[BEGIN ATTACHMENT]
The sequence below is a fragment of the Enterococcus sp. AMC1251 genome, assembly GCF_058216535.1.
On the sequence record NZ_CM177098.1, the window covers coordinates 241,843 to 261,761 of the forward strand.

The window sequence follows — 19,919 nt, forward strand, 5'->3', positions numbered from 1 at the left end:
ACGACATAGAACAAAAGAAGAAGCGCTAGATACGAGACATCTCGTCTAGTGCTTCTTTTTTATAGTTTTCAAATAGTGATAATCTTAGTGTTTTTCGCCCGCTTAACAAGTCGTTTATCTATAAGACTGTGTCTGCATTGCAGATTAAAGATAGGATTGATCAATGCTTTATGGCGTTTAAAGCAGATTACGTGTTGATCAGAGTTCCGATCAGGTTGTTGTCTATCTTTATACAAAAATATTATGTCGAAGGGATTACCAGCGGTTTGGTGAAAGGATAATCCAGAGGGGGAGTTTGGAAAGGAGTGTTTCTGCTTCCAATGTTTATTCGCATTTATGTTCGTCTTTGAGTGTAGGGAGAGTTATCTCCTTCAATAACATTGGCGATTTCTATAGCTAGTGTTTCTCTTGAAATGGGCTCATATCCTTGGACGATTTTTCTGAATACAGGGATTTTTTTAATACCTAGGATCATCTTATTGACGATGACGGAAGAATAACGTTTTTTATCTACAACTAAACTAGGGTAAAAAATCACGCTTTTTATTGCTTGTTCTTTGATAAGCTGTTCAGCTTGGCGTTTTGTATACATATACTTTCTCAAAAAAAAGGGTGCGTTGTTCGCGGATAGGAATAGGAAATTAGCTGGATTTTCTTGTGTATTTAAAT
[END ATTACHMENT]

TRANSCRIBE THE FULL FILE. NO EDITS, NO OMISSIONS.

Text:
The sequence below is a fragment of the Enterococcus sp. AMC1251 genome, assembly GCF_058216535.1.
On the sequence record NZ_CM177098.1, the window covers coordinates 241,843 to 261,761 of the forward strand.

The window sequence follows — 19,919 nt, forward strand, 5'->3', positions numbered from 1 at the left end:
ACGACATAGAACAAAAGAAGAAGCGCTAGATACGAGACATCTCGTCTAGTGCTTCTTTTTTATAGTTTTCAAATAGTGATAATCTTAGTGTTTTTCGCCCGCTTAACAAGTCGTTTATCTATAAGACTGTGTCTGCATTGCAGATTAAAGATAGGATTGATCAATGCTTTATGGCGTTTAAAGCAGATTACGTGTTGATCAGAGTTCCGATCAGGTTGTTGTCTATCTTTATACAAAAATATTATGTCGAAGGGATTACCAGCGGTTTGGTGAAAGGATAATCCAGAGGGGGAGTTTGGAAAGGAGTGTTTCTGCTTCCAATGTTTATTCGCATTTATGTTCGTCTTTGAGTGTAGGGAGAGTTATCTCCTTCAATAACATTGGCGATTTCTATAGCTAGTGTTTCTCTTGAAATGGGCTCATATCCTTGGACGATTTTTCTGAATACAGGGATTTTTTTAATACCTAGGATCATCTTATTGACGATGACGGAAGAATAACGTTTTTTATCTACAACTAAACTAGGGTAAAAAATCACGCTTTTTATTGCTTGTTCTTTGATAAGCTGTTCAGCTTGGCGTTTTGTATACATATACTTTCTCAAAAAAAAGGGTGCGTTGTTCGCGGATAGGAATAGGAAATTAGCTGGATTTTCTTGTGTATTTAAAT